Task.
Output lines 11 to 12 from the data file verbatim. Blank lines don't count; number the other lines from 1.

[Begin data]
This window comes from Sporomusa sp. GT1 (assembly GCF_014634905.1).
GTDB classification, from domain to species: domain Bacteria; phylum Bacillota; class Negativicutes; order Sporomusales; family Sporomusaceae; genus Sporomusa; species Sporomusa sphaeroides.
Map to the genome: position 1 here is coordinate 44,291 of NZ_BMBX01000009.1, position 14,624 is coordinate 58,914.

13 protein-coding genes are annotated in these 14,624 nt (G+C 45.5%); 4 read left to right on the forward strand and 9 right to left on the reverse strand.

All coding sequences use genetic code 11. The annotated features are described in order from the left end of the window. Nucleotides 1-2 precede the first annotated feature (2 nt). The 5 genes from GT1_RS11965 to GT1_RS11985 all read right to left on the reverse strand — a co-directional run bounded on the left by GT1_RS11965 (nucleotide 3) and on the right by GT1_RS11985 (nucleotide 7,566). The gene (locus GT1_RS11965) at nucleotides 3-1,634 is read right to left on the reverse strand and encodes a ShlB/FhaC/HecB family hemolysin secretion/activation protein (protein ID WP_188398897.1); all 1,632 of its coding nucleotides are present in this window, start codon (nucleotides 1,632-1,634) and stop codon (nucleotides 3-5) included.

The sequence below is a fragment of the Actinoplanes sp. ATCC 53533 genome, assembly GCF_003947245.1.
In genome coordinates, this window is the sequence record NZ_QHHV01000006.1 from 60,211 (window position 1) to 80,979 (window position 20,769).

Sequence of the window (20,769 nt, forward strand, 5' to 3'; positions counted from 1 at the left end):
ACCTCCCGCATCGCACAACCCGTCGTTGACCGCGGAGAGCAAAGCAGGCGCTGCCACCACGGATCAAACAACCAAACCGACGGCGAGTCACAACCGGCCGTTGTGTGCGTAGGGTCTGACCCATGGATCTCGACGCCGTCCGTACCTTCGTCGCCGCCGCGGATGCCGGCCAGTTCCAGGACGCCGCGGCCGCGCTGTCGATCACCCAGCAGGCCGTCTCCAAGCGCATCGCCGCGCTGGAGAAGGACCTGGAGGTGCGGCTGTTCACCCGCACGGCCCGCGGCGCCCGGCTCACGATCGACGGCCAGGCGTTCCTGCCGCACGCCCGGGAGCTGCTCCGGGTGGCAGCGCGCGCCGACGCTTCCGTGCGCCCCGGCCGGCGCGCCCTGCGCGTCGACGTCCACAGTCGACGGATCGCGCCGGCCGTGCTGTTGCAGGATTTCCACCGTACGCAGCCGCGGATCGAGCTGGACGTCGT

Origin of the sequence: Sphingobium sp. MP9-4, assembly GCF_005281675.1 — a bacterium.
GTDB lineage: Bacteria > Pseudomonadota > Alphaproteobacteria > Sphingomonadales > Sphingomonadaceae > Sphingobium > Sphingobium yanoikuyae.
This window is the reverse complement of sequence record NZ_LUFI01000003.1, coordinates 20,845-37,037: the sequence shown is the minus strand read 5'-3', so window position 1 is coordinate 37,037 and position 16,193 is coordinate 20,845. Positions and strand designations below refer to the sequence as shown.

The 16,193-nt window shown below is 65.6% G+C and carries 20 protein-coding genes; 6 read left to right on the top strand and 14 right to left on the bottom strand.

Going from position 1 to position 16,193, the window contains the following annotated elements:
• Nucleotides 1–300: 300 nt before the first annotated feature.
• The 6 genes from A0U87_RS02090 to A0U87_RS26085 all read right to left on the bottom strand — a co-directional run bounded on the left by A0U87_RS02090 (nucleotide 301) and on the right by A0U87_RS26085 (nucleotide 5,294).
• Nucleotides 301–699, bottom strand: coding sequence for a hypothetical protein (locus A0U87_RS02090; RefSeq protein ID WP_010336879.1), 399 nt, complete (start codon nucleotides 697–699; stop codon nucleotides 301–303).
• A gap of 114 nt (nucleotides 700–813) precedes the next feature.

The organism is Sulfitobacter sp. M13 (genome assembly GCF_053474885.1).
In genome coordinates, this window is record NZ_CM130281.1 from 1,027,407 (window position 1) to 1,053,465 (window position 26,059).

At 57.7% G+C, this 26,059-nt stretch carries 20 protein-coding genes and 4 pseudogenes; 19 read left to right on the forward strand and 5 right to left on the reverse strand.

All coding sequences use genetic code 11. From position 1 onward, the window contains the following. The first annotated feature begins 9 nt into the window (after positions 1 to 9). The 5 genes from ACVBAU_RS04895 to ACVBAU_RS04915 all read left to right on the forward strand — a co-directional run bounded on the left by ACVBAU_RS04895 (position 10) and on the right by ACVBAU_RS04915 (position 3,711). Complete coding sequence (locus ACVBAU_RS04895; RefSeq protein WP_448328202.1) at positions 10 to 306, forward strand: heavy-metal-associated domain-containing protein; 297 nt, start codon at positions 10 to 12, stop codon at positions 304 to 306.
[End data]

GTDB lineage: Bacteria > Pseudomonadota > Alphaproteobacteria > Sphingomonadales > Sphingomonadaceae > Sphingobium > Sphingobium yanoikuyae.
This window is the reverse complement of sequence record NZ_LUFI01000003.1, coordinates 20,845-37,037: the sequence shown is the minus strand read 5'-3', so window position 1 is coordinate 37,037 and position 16,193 is coordinate 20,845. Positions and strand designations below refer to the sequence as shown.